Friday, 18 March 2016

Oxford Professor wins $700k for solving 300-year-old math equation



Otherwise known as "Fermat's Last Theorem," this equation was first posed by French mathematician Pierre de Fermat in 1637, and had stumped the world's brightest minds for more than 300 years. 


It was a problem that had baffled mathematicians for centuries until British professor Andrew Wiles set his mind to it.
"There are no whole number solutions to the equation xn + yn = zn when n is greater than 2."

In the 1990s, Oxford professor Andrew Wiles finally solved the problem, and this week was awarded the hugely prestigious 2016 Abel Prize including a $700,000 windfall. Learning of the award, Wiles told the University of Oxford: "It is a tremendous honor, Fermat's equation was my passion from an early age, and solving it gave me an overwhelming sense of fulfillment.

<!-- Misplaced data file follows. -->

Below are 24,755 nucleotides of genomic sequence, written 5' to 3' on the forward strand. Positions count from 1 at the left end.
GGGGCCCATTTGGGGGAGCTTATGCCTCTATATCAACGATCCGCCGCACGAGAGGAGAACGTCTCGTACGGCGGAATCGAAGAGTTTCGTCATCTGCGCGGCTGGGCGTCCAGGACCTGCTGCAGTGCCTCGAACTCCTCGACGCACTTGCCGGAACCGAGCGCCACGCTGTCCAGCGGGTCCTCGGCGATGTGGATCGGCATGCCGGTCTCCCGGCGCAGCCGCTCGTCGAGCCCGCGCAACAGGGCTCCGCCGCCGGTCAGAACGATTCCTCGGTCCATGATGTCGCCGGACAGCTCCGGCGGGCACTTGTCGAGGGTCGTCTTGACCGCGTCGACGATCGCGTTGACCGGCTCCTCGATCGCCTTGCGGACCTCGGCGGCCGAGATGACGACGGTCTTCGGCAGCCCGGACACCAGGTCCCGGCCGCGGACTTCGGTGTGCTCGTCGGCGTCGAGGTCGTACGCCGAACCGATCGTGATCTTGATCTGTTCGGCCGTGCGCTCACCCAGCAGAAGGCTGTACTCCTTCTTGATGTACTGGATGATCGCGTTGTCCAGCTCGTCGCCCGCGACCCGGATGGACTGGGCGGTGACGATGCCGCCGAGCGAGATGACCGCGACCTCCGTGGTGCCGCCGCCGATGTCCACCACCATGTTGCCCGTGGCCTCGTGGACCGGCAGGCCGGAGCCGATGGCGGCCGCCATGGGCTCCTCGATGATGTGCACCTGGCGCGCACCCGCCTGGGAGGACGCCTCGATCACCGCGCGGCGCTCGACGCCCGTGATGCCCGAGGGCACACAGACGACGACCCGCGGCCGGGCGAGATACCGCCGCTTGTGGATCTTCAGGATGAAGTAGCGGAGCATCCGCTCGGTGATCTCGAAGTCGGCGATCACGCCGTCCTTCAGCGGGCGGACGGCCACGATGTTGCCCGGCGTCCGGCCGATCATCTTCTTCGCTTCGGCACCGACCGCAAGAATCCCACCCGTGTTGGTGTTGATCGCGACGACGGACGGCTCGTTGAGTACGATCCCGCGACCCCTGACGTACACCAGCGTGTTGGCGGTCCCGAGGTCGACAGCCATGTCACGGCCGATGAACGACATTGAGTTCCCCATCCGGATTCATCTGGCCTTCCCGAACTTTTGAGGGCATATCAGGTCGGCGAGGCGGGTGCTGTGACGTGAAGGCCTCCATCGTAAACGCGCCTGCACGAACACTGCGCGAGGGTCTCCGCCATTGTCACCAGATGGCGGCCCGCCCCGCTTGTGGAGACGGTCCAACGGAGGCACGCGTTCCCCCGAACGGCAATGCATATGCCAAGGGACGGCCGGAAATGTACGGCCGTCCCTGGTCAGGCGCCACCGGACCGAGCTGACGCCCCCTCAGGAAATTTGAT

The prize, often described as the Nobel of mathematics, was awarded by the Norwegian Academy of Science and Letters, with an official ceremony featuring Crown Prince Haakon of Norway to take place in May.